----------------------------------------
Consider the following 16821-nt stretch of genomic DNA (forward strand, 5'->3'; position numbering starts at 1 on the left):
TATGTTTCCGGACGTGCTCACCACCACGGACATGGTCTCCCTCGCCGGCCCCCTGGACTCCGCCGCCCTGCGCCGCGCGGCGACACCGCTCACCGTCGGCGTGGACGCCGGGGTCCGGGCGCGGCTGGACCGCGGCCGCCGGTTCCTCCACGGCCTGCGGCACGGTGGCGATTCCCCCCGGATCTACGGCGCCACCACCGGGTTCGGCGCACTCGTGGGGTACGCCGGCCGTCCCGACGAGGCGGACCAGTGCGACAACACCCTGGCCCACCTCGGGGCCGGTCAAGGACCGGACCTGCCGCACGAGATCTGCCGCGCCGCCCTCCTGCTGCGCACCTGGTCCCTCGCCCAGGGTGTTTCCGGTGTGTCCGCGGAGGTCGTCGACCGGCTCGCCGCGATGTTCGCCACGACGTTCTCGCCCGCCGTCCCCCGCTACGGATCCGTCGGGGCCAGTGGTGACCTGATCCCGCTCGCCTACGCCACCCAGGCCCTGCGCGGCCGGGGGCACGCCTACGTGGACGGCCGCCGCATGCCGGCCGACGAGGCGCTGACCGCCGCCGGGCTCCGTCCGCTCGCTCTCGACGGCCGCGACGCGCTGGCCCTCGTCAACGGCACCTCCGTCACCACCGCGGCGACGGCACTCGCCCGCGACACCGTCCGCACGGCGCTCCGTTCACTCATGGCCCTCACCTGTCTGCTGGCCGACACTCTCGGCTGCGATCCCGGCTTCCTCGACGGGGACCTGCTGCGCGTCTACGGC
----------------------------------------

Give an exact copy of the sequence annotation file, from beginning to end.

Consider the following 16821-nt stretch of genomic DNA (forward strand, 5'->3'; position numbering starts at 1 on the left):
TATGTTTCCGGACGTGCTCACCACCACGGACATGGTCTCCCTCGCCGGCCCCCTGGACTCCGCCGCCCTGCGCCGCGCGGCGACACCGCTCACCGTCGGCGTGGACGCCGGGGTCCGGGCGCGGCTGGACCGCGGCCGCCGGTTCCTCCACGGCCTGCGGCACGGTGGCGATTCCCCCCGGATCTACGGCGCCACCACCGGGTTCGGCGCACTCGTGGGGTACGCCGGCCGTCCCGACGAGGCGGACCAGTGCGACAACACCCTGGCCCACCTCGGGGCCGGTCAAGGACCGGACCTGCCGCACGAGATCTGCCGCGCCGCCCTCCTGCTGCGCACCTGGTCCCTCGCCCAGGGTGTTTCCGGTGTGTCCGCGGAGGTCGTCGACCGGCTCGCCGCGATGTTCGCCACGACGTTCTCGCCCGCCGTCCCCCGCTACGGATCCGTCGGGGCCAGTGGTGACCTGATCCCGCTCGCCTACGCCACCCAGGCCCTGCGCGGCCGGGGGCACGCCTACGTGGACGGCCGCCGCATGCCGGCCGACGAGGCGCTGACCGCCGCCGGGCTCCGTCCGCTCGCTCTCGACGGCCGCGACGCGCTGGCCCTCGTCAACGGCACCTCCGTCACCACCGCGGCGACGGCACTCGCCCGCGACACCGTCCGCACGGCGCTCCGTTCACTCATGGCCCTCACCTGTCTGCTGGCCGACACTCTCGGCTGCGATCCCGGCTTCCTCGACGGGGACCTGCTGCGCGTCTACGGC